Many of the classic elements of the highwayman song can be seen in ‘The Wild Colonial Boy’ (Silverman I,56). Here, Jack Doolan, the only son of doting parents in Castlemaine, turned, for no apparent reason, to robbing coaches, including that of a judge. The highwayman was beset by troopers, killed one, but was in his turn shot by Trooper Davis. We are certainly supposed to be on Doolan’s side, since the chorus goes ‘Come all my hearties, we’ll range the mountain side; together we will plunder, together we will ride. We’ll scour along the valleys abd gallop o’er the plains, We scorn to live in slavery, bowed down with iron chains.’
Highwaymen are shown as being particularly glamourous. ‘Turpin Hero’ (FBI no. 336 ) gives one of the imagined exploits of Dick Turpin. He gets talking to a lawyer about Dick Turpin, the lawyer not knowing who he is. Then Turpin robs him.
‘Brennan on the Moor’ (Silverman I, 61) is a a’brave’ Irish highwayman. He was ‘wild’, and, in a Robin Hood style, it was wealthy noblemen he robbed. He was so impressive that he could only be taken when ‘’twas said’ he was ‘betrayed by a false-hearted woman’. The same fate befalls our hero in ‘Kilgary Mountain’ (Silverman I, 64). He enjoys his crime, noting how ‘neat and jolly’ the money looked after he had robbed a colonel. His downfall was a woman too, however – unsurprising since ‘the Devil’s in the women and they always lie so easy’. Molly, the young lady in question, filled his pistols with water, and informed on him to Colonel Pepper, whom he had just robbed. This highwayman is surprisingly concerned with due process. Although he has confessed in the song that he did in fact rob Colonel Pepper, he is affronted that ‘They threw me into jail without a judge nor writing’. He escapes, however, by bashing the jailer. He is able to resume a life of pursuing whisky and girls – girls other than Molly, presumably.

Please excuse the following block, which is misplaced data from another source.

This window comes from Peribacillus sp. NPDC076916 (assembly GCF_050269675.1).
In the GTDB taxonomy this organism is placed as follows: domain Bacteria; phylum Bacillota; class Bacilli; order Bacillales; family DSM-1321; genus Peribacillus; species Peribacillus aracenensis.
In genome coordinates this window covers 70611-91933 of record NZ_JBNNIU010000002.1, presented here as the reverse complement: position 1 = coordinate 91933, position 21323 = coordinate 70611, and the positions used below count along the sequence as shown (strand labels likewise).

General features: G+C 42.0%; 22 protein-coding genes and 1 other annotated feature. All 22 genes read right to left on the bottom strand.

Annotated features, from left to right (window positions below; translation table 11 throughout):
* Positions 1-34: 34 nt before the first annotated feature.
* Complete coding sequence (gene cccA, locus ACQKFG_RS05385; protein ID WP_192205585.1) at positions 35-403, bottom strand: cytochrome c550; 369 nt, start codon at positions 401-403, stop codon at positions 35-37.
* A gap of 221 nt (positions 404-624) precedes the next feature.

‘The Robber’ (Sharp no, 83) gives as a justification/ motive for the hero’s turning to highway robbery, the need to ‘maintain’ his new wife ‘both fine and gay’. He insists he robbed only the rich. Women were not his downfall, however. He was captured by Lord Fielding’s men whilst enjlying the play at Cupid’s garden. In a mixture of conscience and bravado, he notes the sadness of wife and family, and asks for a ‘flashy funeral’.
Most of the thieves celebrated in song are male. The most famous female subject is Maggie May – not the Rod Stewart floozy, but the lively Scouse lass who robs foolish sailors, and ends up being transported to Australia. Our sympathy is supposed to be with the daft sailor, but he is rather less interesting than the clothes-stealing scally who bewitches him.